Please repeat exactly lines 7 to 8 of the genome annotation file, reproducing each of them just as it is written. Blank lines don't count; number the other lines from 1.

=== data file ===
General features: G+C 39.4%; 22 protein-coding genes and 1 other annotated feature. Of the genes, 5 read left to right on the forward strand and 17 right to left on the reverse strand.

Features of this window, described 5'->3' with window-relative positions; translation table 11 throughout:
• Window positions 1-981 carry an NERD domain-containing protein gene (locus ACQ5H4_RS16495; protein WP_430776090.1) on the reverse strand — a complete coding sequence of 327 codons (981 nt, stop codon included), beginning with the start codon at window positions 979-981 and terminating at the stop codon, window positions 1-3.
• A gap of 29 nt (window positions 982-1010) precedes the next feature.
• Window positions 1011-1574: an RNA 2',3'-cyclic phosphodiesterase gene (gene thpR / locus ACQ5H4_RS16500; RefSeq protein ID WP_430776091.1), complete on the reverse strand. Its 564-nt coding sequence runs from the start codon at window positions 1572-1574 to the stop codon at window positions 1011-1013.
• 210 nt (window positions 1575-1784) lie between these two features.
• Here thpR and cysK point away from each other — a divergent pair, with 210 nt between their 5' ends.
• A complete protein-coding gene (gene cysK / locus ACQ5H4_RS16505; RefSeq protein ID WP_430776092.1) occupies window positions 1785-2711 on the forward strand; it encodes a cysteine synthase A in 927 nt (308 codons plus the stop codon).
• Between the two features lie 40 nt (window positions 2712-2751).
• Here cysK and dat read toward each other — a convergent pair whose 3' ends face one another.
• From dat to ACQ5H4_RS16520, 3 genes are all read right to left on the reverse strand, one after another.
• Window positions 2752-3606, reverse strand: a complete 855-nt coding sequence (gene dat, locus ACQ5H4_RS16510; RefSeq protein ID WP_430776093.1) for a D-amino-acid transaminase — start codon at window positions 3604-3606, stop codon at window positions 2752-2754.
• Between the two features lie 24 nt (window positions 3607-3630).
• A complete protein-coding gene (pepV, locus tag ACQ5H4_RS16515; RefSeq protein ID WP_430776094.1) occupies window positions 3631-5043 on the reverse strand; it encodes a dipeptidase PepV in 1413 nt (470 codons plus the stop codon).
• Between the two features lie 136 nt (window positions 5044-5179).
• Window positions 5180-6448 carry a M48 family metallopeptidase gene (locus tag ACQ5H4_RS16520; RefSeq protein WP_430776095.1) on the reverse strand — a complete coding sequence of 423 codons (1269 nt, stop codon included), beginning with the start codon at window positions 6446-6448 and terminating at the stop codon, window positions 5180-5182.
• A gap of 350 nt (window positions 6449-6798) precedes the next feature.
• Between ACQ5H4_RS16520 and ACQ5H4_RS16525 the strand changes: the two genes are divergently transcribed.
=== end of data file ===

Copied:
• Here thpR and cysK point away from each other — a divergent pair, with 210 nt between their 5' ends.
• A complete protein-coding gene (gene cysK / locus ACQ5H4_RS16505; RefSeq protein ID WP_430776092.1) occupies window positions 1785-2711 on the forward strand; it encodes a cysteine synthase A in 927 nt (308 codons plus the stop codon).